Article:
GENEVA (Reuters) – Yemen’s cholera outbreak has infected 612,703 people and killed 2,048 since it began in April, and some districts are still reporting sharp rises in new cases, data from the World Health Organization and Yemen’s health ministry showed on Tuesday.
The overall spread of the epidemic has slowed in the past two months, with the daily number of new suspected cases cut to around 3,000 in recent days.
However the epidemic, the most explosive on record in terms of its rapid spread, has continually confounded expectations. Soon after it began, WHO saw a worst-case scenario of 300,000 cases within six months.
But by the end of June, WHO was hoping 218,000 cases might be the halfway mark. In late July it said the spread had peaked after infecting 400,000.
Epidemics normally decline as quickly as they arise, so the peak of the disease – which is spread by contaminated food and water – should be roughly half the eventual total caseload.
But the decline in the epidemic has been bumpy, and the number of new cases rose in two of the past four weeks.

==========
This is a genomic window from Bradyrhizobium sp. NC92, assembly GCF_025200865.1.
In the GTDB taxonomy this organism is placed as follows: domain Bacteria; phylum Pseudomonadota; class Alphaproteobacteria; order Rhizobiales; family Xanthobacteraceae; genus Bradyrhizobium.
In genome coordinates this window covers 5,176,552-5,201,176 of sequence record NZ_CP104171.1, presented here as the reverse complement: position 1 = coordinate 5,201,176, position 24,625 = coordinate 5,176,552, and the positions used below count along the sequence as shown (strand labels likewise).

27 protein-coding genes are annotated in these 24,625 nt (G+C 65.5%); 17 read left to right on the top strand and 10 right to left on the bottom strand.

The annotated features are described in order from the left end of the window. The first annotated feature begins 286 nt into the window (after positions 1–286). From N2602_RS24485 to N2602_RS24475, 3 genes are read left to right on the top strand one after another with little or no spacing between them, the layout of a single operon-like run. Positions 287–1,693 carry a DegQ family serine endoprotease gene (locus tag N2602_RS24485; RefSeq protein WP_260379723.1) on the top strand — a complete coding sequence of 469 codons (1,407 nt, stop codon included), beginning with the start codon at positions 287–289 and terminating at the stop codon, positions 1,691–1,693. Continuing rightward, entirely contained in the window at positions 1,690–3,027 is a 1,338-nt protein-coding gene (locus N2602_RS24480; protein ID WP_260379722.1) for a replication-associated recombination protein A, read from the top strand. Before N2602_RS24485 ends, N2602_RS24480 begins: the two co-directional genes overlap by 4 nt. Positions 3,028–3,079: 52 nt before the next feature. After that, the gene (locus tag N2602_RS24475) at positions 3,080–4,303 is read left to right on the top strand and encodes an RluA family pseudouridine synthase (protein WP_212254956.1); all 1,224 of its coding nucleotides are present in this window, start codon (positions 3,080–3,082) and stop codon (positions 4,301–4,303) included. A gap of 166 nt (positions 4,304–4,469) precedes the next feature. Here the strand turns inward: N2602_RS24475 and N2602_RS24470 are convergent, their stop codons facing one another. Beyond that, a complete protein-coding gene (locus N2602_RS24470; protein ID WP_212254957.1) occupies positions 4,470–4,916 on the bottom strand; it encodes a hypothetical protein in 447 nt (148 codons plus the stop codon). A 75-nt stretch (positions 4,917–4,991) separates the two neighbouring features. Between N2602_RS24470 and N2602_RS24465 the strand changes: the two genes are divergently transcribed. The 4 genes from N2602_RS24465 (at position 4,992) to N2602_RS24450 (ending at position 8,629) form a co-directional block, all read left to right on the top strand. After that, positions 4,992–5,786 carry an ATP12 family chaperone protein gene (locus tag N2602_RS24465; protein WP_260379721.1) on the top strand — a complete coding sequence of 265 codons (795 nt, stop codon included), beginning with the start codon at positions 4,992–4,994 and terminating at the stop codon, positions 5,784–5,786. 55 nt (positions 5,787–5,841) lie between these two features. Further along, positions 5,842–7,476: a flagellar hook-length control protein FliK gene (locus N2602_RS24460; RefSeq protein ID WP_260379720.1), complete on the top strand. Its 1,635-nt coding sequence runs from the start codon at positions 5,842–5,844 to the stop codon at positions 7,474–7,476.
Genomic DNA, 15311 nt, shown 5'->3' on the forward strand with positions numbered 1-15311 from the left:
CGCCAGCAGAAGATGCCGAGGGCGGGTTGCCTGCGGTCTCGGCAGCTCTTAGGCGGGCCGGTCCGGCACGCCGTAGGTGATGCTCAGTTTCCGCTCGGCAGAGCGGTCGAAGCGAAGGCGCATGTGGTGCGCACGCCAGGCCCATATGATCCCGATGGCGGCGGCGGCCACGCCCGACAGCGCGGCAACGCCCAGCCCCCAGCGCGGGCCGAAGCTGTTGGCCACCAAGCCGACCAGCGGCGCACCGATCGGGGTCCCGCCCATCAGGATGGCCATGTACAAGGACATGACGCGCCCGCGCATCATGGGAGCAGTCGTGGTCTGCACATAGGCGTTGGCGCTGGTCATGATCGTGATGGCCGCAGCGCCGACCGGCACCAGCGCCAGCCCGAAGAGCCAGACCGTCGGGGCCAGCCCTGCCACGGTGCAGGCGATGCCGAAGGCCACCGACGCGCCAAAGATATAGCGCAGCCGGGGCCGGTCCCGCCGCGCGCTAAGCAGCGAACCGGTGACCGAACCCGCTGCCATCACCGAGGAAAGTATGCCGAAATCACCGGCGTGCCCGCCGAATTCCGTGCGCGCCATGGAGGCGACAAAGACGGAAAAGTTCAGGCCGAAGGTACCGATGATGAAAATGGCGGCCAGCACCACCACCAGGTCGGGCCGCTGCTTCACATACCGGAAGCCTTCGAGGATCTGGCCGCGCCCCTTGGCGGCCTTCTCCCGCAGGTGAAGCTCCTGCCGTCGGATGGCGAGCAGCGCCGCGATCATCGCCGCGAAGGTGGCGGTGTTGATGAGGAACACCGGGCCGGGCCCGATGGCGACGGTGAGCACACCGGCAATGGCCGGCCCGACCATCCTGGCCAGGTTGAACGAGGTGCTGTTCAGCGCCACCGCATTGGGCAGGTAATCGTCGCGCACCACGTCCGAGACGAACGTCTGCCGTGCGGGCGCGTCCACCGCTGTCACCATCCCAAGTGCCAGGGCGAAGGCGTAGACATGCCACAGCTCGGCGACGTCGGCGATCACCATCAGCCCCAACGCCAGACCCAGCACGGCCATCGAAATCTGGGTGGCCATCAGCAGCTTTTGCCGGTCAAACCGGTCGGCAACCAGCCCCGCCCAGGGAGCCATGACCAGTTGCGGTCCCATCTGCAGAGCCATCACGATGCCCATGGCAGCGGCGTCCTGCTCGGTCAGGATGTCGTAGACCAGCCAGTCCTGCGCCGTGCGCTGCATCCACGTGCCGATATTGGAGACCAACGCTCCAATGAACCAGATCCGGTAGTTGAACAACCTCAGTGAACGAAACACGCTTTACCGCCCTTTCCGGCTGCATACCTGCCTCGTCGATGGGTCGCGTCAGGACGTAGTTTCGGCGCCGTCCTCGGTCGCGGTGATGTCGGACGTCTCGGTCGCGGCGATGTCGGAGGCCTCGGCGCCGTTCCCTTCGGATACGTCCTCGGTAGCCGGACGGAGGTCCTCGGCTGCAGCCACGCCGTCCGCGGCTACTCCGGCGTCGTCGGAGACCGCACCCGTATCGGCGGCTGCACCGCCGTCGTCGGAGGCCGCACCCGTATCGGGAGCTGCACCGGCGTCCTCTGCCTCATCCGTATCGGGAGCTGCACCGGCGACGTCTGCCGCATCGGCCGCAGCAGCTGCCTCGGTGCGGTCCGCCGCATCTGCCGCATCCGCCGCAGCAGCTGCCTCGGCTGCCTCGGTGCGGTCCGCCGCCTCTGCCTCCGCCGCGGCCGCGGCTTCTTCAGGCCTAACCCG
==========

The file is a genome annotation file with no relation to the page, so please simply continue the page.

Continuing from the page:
WHO spokesman Tarik Jasarevic said some of the most affected areas, such as Sanaa City and the governorates of Hajjah and Amran, had seen falls in the numbers of new cases.
But there had been a “sudden and significant increase” in the number of suspected cases reported from 12 districts, in the governorates of Hodeidah, Al Jawf, Al Mahwit, Ibb, Dhamar, Al Bayda and Aden.
“WHO is currently investigating the reason for this increase. A key aim of the investigation will be to determine whether the numbers are accurate and whether the spike in suspected cases is, in fact, caused by cholera or another diarrhoeal disease like rotavirus,” Jasarevic said.
Save the Children, a charity running cholera treatment centers, said last Friday that suspected cases in Hodeidah governorate had jumped by 40 percent in three weeks amid heavy rains and a heatwave, and in some districts weekly caseloads were double their previous peaks.
The United Nations has said the epidemic is man-made, driven by a civil war that has left 15.7 million people without clean water or sanitation.
Reporting by Tom Miles, Editing by Mark Trevelyan